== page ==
No Snow in Sight: The NWS and the 1980 Olympic Winter Games - No Snow in Sight: The NWS and the 1980 Olympic Winter Games - National Weather Service Heritage
No Snow in Sight: The NWS and the 1980 Olympic Winter GamesBy Emily Senesac (email@example.com)
The Weather Bureau’s Olympic Support Unit (OSU) at the 1960 Olympic Winter Games in Squaw Valley, California proved to be quite a success. When the Winter Games returned to the United States two decades later, National Weather Service (NWS) meteorologists got another opportunity to participate. The 1980 Games, hosted in Lake Placid, NY, had their own unique set of challenges for meteorologists and athletes alike, the most troubling of which was the lack of winter weather in the Adirondacks that year. In other words: there was not enough snow.
During these Games, the NWS Olympic Support Unit (made up of three meteorologists, one NY state meteorologist, and one college intern) provided forecast support and services to those who were attending, supporting, and participating in the games. In order to learn more about the sports they would be forecasting for, the NWS team arrived at Lake Placid several weeks before the start of the games, collecting data, identifying weather patterns, and making predictions. Prior to this preliminary preparation, the OSU even did a trial run from February to March of 1979, working with the participants in the national and World Cup Ski races that were hosted in the same location. Even still, and despite years of planning, the lack of snow was atypical for that time of year, making the job that much harder.
The absence of snow and cold temperatures in the region leading up to the XIII Olympic Winter Games proved to be an obstacle for skiers and ice-oriented athletes. In order to ensure that all the events could proceed as scheduled, the Olympic Winter Games had to do something they had never done before -- they had to create their own winter. While there was not enough real, organic snow to support the Games, a perfectly-timed cold snap provided the outdoor environment necessary to facilitate the creation and maintenance of artificial snow.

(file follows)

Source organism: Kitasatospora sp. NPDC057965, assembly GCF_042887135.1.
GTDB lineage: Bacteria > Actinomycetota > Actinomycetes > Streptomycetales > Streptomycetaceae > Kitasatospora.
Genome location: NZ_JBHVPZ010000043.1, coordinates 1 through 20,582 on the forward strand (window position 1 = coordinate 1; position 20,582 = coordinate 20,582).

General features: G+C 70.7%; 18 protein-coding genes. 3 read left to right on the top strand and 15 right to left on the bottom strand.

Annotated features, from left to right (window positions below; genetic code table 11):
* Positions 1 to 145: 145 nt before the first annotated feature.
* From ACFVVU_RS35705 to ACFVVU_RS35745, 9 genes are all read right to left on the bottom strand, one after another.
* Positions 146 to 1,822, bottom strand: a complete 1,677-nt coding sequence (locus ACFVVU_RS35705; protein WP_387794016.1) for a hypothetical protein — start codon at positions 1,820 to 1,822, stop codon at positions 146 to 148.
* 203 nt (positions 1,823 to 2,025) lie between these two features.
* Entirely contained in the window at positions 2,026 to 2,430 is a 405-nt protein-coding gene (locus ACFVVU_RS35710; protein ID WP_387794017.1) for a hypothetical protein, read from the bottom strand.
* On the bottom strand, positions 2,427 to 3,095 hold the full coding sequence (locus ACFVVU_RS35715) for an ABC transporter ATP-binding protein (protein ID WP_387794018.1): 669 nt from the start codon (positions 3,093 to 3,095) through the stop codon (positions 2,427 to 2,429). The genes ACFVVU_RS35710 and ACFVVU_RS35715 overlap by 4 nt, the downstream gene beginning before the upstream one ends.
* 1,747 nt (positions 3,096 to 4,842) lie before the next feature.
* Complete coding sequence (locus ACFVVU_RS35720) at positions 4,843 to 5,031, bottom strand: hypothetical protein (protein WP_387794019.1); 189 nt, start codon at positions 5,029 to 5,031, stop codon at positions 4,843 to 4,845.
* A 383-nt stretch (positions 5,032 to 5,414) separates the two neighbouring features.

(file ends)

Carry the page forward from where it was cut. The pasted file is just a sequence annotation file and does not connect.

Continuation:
Other challenges arose in the weeks leading up to and during the XIII Olympic Winter Games. The remoteness of Lake Placid, for example, made communication and mobility difficult for all. Consequently, there were delays in the construction of Olympic facilities, issues with power and security, and transportation problems. In terms of the NWS office, minimalist was an understatement: originally, there were no doors, windows, electricity, heat, furniture, or phone (though they all appeared eventually). Even so, the OSU continued to provide forecasts, warnings, and watches for the events, with instruments positioned at all Olympic venues. They were aided by the NWS weather forecasting office in Albany, which served as a weather advisor for the Olympic region. Though the “no snow” obstacle was solved with artificial snow, there was one weather-related scare: on February 20, the temperature skyrocketed to 50 degrees, threatening to melt ice and worrying officials and managers. In the midst of the chaos, NWS meteorologists had to reassure concerned personnel that a lake being used for the Games, Mirror Lake, wasn’t going to thaw. It didn’t. A few days later, some cold Canadian air drifted down into the region, causing the temperature to fall once again.
On the whole, NWS participation in the 1980 Lake Placid Olympic Winter Games was a monumental success, proving once again the value of weather forecasting for large athletic events where public safety is of critical importance.
Dr. John G.W. Kelley, the same college intern who was on the OSU back in 1980, has helped create a NOAA Heritage-funded exhibit to be featured in the Lake Placid Olympic Museum. This endeavor is a collaborative one, supported by the Museum, WFO Burlington, and National Ocean Service (NOS)/ Coast Survey Development Lab. Opening December 18, the exhibit is titled “FORETELLING THE FUTURE: The National Weather Service at the 1980 Olympic Winter Games.” Here, the vital work of OSU meteorologists Gordon Tait, Stever Harned, Jack May, Richard "Doc" Taylor, and Dr. Kelley will stand for all to see.